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Politeness Rules in Austin -- at First


Seok-Kiew Koay of Dallas shows her support for Hillary Clinton before the Democratic presidential debate in Austin on Thursday. (Bloomberg News)

Updated 9:16 p.m.
By Jonathan Weisman
AUSTIN -- With Sen. Hillary Rodham Clinton hoping for a game-changing moment, tonight's CNN-Univision debate is serving as an elusive target.

Her rival, Sen. Barack Obama (D-Ill.), is sitting on his delegate lead, emphasizing what his policy proposals have in common with Clinton's and avoiding fights.

"Senator Clinton and I have been talking about these issues for the last 13 months. We both offer detailed proposals to try to deal with them. Some of them are the same. Some we have differences of opinion," he said. "But I think we both recognize that these problems have to be dealt with and that we have seen an administration over the last seven years that has failed to address them."

"I would agree with a lot that Senator Obama just said," Clinton fired back, "because it is the Democratic agenda. The wealthy and the well connected have had a president for the past seven years. I think it's time the rest of America have a president."

That opening exchange set the tone for a debate marked much more by agreement than by disagreement, more by camaraderie than by combat. On immigration and on economic policies, the two candidates were completely in sync. With Texas's Hispanic vote in mind, they both advocated a comprehensive approach to overhauling immigration laws, with an emphasis on cracking down on employers, not illegal immigrants. Clinton even appeared to back away from her Senate vote to establish a vast border fence with Mexico, saying the Bush administration was moving toward a fence that would divide communities.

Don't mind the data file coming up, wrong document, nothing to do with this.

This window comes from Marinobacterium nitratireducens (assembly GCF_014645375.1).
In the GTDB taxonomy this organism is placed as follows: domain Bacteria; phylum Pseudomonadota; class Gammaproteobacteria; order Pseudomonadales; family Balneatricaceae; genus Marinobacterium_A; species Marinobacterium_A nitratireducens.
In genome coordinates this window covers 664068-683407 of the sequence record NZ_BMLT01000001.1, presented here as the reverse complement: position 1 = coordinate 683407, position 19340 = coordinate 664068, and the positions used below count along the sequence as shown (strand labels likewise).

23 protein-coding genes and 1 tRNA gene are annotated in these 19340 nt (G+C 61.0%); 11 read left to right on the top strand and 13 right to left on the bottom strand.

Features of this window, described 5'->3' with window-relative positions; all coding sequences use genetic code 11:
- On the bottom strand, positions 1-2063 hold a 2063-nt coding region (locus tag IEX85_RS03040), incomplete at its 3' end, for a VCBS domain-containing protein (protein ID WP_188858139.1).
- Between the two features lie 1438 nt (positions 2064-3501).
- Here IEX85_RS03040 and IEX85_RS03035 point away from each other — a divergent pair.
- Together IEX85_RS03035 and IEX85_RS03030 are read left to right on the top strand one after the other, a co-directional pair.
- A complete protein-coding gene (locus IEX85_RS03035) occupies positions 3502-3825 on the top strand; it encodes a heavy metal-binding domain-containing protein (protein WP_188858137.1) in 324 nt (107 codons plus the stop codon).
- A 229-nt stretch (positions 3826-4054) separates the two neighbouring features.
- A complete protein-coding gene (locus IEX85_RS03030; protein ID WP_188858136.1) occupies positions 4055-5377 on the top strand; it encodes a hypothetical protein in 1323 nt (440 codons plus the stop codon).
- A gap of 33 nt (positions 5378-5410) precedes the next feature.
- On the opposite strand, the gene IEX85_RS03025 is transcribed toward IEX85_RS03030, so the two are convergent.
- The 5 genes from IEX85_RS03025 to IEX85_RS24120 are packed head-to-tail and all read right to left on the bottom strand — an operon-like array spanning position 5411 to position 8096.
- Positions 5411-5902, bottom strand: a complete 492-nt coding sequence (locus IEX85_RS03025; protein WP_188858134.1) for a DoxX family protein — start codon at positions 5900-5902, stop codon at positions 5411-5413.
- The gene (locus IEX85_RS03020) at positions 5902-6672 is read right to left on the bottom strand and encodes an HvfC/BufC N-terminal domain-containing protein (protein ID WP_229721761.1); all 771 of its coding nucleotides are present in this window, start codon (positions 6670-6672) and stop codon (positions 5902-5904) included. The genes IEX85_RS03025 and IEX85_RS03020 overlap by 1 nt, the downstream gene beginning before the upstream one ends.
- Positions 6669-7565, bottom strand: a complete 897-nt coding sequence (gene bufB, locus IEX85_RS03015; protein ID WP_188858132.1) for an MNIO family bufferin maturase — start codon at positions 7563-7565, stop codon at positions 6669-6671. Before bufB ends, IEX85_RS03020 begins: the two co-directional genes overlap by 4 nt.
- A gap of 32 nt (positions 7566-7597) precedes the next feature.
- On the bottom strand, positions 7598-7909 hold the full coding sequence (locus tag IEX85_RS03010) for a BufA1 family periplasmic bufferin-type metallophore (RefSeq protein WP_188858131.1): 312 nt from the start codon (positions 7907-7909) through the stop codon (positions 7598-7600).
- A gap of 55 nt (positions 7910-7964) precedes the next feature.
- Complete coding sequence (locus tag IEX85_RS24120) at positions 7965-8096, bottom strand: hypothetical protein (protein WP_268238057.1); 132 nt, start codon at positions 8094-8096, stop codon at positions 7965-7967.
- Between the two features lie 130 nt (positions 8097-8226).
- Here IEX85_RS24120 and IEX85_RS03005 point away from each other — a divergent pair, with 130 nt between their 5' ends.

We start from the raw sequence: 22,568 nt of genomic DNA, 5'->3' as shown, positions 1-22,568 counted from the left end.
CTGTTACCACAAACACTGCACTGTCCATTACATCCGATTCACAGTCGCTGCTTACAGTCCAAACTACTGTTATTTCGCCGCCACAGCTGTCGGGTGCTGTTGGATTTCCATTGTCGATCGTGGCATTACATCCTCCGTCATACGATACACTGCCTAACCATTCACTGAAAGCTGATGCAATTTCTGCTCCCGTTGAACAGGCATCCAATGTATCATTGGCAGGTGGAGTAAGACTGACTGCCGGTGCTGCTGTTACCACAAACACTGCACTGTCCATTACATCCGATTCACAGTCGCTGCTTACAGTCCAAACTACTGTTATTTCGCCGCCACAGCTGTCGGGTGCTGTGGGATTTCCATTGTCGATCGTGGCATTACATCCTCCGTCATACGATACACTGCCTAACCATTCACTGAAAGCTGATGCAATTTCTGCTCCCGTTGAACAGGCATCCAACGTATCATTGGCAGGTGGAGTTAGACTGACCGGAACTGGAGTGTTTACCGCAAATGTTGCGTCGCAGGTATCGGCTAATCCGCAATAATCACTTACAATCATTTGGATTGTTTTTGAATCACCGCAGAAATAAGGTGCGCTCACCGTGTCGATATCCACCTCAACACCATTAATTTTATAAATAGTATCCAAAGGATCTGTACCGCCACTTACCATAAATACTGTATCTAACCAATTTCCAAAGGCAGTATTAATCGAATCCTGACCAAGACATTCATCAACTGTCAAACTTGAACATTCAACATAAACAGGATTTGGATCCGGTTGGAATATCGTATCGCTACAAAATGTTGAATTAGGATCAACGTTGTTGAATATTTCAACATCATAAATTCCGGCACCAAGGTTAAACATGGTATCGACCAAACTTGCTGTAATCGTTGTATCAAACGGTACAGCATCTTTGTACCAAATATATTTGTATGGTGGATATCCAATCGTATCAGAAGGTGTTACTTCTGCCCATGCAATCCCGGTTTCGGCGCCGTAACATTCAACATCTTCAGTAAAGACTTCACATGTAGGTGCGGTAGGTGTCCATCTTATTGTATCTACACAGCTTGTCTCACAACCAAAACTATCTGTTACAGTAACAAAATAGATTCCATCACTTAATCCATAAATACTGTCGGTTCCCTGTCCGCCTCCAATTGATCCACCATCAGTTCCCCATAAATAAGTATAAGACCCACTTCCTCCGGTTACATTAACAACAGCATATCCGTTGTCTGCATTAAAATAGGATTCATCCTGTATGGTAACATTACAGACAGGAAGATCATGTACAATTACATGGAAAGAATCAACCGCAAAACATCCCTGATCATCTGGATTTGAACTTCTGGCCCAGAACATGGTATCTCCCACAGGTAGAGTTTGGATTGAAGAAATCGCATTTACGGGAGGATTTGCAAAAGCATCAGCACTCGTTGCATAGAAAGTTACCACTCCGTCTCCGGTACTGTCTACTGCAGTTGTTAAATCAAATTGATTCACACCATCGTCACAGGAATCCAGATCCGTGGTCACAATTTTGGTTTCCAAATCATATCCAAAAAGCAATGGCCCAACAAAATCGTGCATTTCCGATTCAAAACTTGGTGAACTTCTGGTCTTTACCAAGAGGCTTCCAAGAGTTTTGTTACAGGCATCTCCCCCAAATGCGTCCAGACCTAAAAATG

"There is a smart way to protect our borders, and there is a dumb way to protect our borders," she said. "And what I learned last night ... is that the University of Texas at Brownsville would have part of its campus cut off. This is the kind of absurdity that we're getting from this administration."

On economics, Clinton moved toward Obama's more populist tone. While he repeated his call to renegotiate trade deals, such as the North American Free Trade Agreement, she advocated the establishment of a new "trade prosecutor" to make sure labor, environmental and safety standards are enforced on foreign trade partners.

Clinton did repeat her charge that Obama's campaign has been long on rhetoric while his record is short on accomplishments.

"Words are important and words matter, but actions speak louder than words," she said.

But Obama parried the charge, saying her campaign entreaty of "Let's get real" is akin to suggesting his supporters "are somehow delusional."

"We shouldn't be spending our time tearing each other down," he said. "We should be building the country up."

Clinton zipped off perhaps the best zinger of the night when she went on offense over allegations that Barack Obama has plagiarized some of the best lines of his speeches.

"I think that if your candidacy is going to be about words, then they should be your own words. That's, I think, a very simple proposition," she said to applause, adding, "and you know, lifting whole passages from someone else's speeches is not change you can believe in, it's change you can Xerox."

The response? A collective gasp and a smattering of boos.

By Web Politics Editor  |  February 21, 2008; 9:10 PM ET
Categories:  B_Blog , Barack Obama , Hillary Rodham Clinton , The Debates  
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